The Bristol Rotary Club and District 1100 will partner with the Beirut Cedars Rotary Club to fund a Global Grant, to provide an education in computer technology to secondary school pupils across Lebanon.
The project is based on the Coder-Maker programme and is designed to provide the expertise and equipment for computing and coding, to 15 selected schools across Lebanon, using one school as a hub. The aim is to train key Lebanese teachers in the appropriate IT technology, who will then train a wider group of teachers. They in turn will educate and train 10,000 students, drawn from 15 community secondary schools and from the wider community, in all aspects of the construction, programming and practical application of the Coder-Maker programme. The total project cost will be in the order of $200,000.
The Coder-Maker programme was set up in 2012, by International Education Association (a ‘not for profit association) and Fondation Mouna Bustros (a ‘not for profit’ foundation), to enable students to learn to code and program objects around them. The course gives a foundation in designing, making, assembling and programming in real life STEAM (Science, Technology, Engineering, Arts and Math) applications, and the understanding of open architecture hardware.
Coder-Maker seeks to empower youth to become innovative entrepreneurs, and responsible and ethical users of digital technology. It encourages them to acquire the competence needed in a continuously evolving world, to contribute positively to society through equitable, inclusive and quality digital learning.
The equipment used will be Raspberry Pi’s low-cost coder/computer, developed in Cambridge and aimed at teaching schoolchildren about computing and coding. The Raspberry Pi Foundation is a UK-based charity that works to put the power of computing and digital making into the hands of people all over the world. It does this so that more people are able to harness the power of computing and digital technologies for work, to solve problems that matter to them, and to express themselves creatively.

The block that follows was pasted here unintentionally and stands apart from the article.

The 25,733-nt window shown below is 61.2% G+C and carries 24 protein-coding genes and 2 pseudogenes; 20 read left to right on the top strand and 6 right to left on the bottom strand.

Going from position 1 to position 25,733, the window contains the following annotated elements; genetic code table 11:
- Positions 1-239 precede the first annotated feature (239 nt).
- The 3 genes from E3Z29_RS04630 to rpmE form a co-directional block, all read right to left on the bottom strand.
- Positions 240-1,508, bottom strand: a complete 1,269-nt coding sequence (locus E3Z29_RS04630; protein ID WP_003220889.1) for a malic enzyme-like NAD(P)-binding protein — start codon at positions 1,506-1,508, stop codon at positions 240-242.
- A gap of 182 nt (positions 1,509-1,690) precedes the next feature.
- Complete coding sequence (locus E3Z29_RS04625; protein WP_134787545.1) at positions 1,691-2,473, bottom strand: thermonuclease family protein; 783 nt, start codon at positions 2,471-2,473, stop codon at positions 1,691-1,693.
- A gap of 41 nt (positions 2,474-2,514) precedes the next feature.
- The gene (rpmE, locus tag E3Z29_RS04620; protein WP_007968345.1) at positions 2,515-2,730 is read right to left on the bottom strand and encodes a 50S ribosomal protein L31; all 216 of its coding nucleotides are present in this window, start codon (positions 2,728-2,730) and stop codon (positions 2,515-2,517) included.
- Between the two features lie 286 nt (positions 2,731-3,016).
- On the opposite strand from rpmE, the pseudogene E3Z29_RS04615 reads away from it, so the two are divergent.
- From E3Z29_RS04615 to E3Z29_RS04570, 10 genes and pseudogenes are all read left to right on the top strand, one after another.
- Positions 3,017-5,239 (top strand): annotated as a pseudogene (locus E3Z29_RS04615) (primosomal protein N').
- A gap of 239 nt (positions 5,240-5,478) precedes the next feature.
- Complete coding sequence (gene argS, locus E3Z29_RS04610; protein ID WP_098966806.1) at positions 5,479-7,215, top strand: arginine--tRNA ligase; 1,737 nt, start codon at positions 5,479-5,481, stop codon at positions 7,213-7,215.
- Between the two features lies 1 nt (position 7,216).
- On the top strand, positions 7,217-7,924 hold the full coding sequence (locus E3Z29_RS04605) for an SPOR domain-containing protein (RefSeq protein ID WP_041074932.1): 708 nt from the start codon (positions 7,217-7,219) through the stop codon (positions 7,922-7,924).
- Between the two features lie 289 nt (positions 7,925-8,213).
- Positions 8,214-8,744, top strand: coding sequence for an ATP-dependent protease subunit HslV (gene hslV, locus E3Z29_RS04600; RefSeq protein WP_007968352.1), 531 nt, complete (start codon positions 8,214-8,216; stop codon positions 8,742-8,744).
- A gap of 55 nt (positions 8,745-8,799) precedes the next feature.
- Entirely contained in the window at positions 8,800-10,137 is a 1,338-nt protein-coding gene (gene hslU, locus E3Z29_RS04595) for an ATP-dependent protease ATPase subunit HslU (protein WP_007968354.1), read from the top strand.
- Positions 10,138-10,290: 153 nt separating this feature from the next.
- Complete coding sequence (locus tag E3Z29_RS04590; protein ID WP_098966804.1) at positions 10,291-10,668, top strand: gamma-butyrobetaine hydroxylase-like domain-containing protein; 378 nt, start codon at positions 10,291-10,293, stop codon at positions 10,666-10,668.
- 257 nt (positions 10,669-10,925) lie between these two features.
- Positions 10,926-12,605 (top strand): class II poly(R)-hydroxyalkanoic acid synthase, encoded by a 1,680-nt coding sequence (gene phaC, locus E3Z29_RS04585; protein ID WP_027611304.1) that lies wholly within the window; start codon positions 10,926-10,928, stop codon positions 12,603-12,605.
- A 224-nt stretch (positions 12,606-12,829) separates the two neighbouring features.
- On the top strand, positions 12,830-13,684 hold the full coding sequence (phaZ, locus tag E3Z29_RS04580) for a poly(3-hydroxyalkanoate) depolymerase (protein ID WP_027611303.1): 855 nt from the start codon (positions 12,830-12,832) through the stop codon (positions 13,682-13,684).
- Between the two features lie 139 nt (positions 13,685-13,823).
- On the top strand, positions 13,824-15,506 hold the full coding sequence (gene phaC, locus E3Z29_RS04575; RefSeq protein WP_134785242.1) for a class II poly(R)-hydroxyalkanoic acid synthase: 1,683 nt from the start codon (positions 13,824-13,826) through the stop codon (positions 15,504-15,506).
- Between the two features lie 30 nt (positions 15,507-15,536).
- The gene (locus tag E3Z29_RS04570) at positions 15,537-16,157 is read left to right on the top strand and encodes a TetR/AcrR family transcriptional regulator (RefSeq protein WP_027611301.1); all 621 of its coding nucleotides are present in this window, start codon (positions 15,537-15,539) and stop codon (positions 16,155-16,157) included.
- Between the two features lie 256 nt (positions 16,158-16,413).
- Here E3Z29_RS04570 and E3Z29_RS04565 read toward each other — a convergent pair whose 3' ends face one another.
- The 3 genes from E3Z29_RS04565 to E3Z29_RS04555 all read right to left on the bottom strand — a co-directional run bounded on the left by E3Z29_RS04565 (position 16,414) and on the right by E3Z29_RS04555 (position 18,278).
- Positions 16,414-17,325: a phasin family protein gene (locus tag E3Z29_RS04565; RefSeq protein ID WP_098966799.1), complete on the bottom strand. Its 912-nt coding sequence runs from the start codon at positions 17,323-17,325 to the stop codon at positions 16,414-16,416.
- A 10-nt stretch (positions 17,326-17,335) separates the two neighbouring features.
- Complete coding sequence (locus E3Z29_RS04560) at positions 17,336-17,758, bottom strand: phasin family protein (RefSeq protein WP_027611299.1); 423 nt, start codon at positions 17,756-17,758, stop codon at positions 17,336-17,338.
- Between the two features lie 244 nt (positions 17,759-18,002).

Computers and digital technologies shape our lives and society; it is important that we make sure young people have the skills to use them to solve problems. Compared to subjects like mathematics, computing is a relatively new field and, although there are enduring principles and concepts, it’s a subject that is changing all the time as the pace of innovation accelerates.
Of the $200,000 needed for the project, about $75,000 will be cash from Clubs (mostly in D1100 or RGBI, with a nominal sum from RC of Beirut Cedars), about $75,000 will be DDF, and roughly $60,000 will come from The Rotary Foundation. These figures are approximate.
The spending for the project can be broken down into the following component parts: $75,000 for equipment, $67,500 for Teachers’ connectivity and transport, $34,500 for Teachers’ professional development, $15,000 for Communication & Coordination, $7,500 for Volunteers’ expenses.
The principles of this new and innovative approach to learning and problem solving, can be used and applied anywhere in the world.